Pencil, stump and watercolour, heightened with white chalk, signed and dated 1784
Image size: 8 ⅛ x 6 ½ inches
Original gilt frame
John Downman was born in Ruabon, North Wales, in 1750. His father, Francis Downman, was an attorney and his mother, Charlotte Goodsend, was the daughter of the private secretary to George I. After studying in Liverpool for a short period, Downman moved to London in 1769, where he enrolled to study as one of the first thirty-six pupils at the Royal Academy under the tuition of the prominent figure Benjamin West, the president of the institution at that time. He exhibited his work at the
Academy for the first time in 1770 before setting off in 1773 for a two-year tour of Italy in the company of the famous portraitist Joseph Wright of Derby.
The artist returned to England in 1775 and spent some time working as a portraitist in Cambridge and Exeter before moving back to London in 1779. Downman and his contemporaries Hugh Douglas Hamilton and Henry Edridge had much commercial success producing small intimate likenesses, which had an elegant lightness that perfectly captured a growing taste for sentiment in portraiture. By around 1780, Downman had devised a method of working in chalks and watercolours, which allowed him to capture a likeness within a short sitting, from which he could easily reproduce a number of copies. The small intimate scale of the works made them an appropriate form of keepsakes for family and loved ones and Downman’s works were declared to be ‘universally admired and sought after by the first people of rank and taste’ (Morning Post, 4th of May 1786). He soon gained the patronage of some of the most esteemed figures of the day, including the Duchess of Devonshire and the Royal Family.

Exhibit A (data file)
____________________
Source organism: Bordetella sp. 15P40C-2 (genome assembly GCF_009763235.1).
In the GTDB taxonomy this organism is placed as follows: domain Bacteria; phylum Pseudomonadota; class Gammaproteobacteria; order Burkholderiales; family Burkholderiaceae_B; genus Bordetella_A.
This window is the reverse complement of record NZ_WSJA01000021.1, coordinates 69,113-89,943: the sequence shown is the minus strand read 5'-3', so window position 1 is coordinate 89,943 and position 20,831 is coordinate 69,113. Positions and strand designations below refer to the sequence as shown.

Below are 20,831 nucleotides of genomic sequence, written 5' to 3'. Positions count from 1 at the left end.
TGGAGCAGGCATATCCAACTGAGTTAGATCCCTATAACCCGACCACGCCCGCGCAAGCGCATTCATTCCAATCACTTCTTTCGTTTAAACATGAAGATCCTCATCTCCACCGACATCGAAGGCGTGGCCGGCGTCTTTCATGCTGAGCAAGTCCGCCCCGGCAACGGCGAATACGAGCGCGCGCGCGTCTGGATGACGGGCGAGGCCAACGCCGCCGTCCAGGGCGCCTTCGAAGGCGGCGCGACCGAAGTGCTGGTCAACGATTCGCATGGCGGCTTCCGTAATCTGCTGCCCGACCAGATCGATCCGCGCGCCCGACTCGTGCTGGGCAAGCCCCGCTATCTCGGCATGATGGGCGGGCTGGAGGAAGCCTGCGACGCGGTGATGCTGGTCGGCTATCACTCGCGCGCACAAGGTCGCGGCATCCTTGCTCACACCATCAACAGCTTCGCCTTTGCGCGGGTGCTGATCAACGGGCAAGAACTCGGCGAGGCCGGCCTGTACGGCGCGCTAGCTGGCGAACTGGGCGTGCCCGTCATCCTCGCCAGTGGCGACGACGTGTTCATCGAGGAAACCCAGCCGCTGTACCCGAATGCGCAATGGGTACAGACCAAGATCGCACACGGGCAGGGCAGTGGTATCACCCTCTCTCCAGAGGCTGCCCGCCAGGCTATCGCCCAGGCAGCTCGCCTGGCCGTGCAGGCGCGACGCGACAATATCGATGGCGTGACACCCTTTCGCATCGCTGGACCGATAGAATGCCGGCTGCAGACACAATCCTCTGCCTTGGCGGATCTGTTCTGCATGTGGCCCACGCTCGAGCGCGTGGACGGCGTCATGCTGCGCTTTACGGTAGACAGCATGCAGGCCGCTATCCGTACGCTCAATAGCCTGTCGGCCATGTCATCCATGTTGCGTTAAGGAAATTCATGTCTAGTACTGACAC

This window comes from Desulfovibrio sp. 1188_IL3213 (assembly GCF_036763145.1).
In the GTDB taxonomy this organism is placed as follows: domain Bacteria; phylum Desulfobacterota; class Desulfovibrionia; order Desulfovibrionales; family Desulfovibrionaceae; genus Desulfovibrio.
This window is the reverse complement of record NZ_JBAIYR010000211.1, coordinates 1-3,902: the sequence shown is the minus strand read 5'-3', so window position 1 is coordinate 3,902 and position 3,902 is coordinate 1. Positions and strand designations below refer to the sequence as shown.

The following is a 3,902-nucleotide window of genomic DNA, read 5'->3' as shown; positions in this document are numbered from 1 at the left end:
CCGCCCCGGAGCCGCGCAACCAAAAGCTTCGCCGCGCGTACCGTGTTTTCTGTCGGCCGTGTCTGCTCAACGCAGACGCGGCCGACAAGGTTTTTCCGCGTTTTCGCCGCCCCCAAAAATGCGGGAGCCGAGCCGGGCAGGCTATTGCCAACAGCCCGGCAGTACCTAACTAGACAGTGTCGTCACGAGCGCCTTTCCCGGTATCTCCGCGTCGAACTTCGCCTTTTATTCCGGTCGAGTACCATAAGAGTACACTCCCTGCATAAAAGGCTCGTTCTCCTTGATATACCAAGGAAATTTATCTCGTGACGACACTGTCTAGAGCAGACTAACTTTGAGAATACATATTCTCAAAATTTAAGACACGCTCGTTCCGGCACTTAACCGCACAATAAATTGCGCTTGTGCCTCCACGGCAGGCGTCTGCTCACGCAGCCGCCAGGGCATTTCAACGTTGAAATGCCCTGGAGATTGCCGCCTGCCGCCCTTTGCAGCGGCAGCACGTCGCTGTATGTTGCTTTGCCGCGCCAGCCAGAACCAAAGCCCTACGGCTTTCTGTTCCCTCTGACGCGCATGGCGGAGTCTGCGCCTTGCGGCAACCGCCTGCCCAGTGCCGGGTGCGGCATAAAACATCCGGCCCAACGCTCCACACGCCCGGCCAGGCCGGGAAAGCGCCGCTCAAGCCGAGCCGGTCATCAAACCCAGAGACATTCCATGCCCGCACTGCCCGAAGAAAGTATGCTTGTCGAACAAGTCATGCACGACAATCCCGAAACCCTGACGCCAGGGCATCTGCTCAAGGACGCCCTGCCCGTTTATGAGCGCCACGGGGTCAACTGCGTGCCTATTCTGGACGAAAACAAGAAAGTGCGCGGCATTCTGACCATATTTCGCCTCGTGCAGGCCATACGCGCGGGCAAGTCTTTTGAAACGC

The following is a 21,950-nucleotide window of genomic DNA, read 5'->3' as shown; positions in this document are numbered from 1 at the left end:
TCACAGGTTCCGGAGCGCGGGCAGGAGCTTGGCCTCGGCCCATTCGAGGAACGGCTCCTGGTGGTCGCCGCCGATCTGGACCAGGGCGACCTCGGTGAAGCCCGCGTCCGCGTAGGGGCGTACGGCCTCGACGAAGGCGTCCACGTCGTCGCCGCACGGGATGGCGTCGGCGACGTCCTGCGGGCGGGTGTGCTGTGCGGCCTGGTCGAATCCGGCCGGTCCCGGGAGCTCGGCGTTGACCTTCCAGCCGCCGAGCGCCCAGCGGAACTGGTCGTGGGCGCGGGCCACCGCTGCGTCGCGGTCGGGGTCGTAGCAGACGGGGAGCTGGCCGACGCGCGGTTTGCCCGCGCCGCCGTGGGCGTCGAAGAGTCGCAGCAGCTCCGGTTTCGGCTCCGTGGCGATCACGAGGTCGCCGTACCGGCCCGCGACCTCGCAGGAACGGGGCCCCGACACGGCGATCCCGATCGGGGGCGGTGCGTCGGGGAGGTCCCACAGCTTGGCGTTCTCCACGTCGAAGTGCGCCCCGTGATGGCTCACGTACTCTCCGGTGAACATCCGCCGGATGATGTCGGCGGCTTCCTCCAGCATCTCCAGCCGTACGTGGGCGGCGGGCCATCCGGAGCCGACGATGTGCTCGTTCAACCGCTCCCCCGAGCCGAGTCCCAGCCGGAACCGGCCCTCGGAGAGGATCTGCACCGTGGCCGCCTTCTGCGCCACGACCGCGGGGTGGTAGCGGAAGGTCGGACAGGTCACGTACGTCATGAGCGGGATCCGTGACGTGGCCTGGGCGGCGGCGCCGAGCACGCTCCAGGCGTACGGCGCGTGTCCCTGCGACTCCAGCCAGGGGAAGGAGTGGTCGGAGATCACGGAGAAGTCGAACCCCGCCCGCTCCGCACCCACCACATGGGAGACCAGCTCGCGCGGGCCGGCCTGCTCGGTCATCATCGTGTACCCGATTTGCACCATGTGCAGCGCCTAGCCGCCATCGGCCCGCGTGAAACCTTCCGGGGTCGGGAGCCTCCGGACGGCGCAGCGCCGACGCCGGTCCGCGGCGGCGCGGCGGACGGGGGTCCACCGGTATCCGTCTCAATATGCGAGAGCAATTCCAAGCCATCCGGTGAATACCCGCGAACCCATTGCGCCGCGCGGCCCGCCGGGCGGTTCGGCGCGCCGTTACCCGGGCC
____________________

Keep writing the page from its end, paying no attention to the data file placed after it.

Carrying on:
This attractive half-length portrait of a lady is typical of the artist’s work. The sitter is seated almost in profile in front of a blue curtain, dressed in a ruffle-fronted white dress and headdress. Downman believed that contemporary fashion should be recorded and preserved in portraiture. Unlike many earlier portraitists, he did not depict his sitters in standard or studio costumes, instead the sitters wore their own clothes and thus the portrait served as a form of snapshot of a particular fashion and period within the sitter’s life (see Lloyd, S. and Sloan, K. (ed.), The Intimate Portrait: Drawings Miniatures and Pastels from Ramsay to Lawrence, London, (2008), p.229).
Downman was elected an associate Royal Academician in 1795 and continued to exhibit at the Royal Academy until 1819. In his later life he moved to Wrexham in Devon where he died in 1824. A large number of his works are kept in the British Museum and Fitzwilliam Museum in Cambridge, where an exhibition of his work was held in 1996.
– Lloyd, S. and Sloan, K. (ed.), The Intimate Portrait: Drawings Miniatures and Pastels from Ramsay to Lawrence, London, (2008).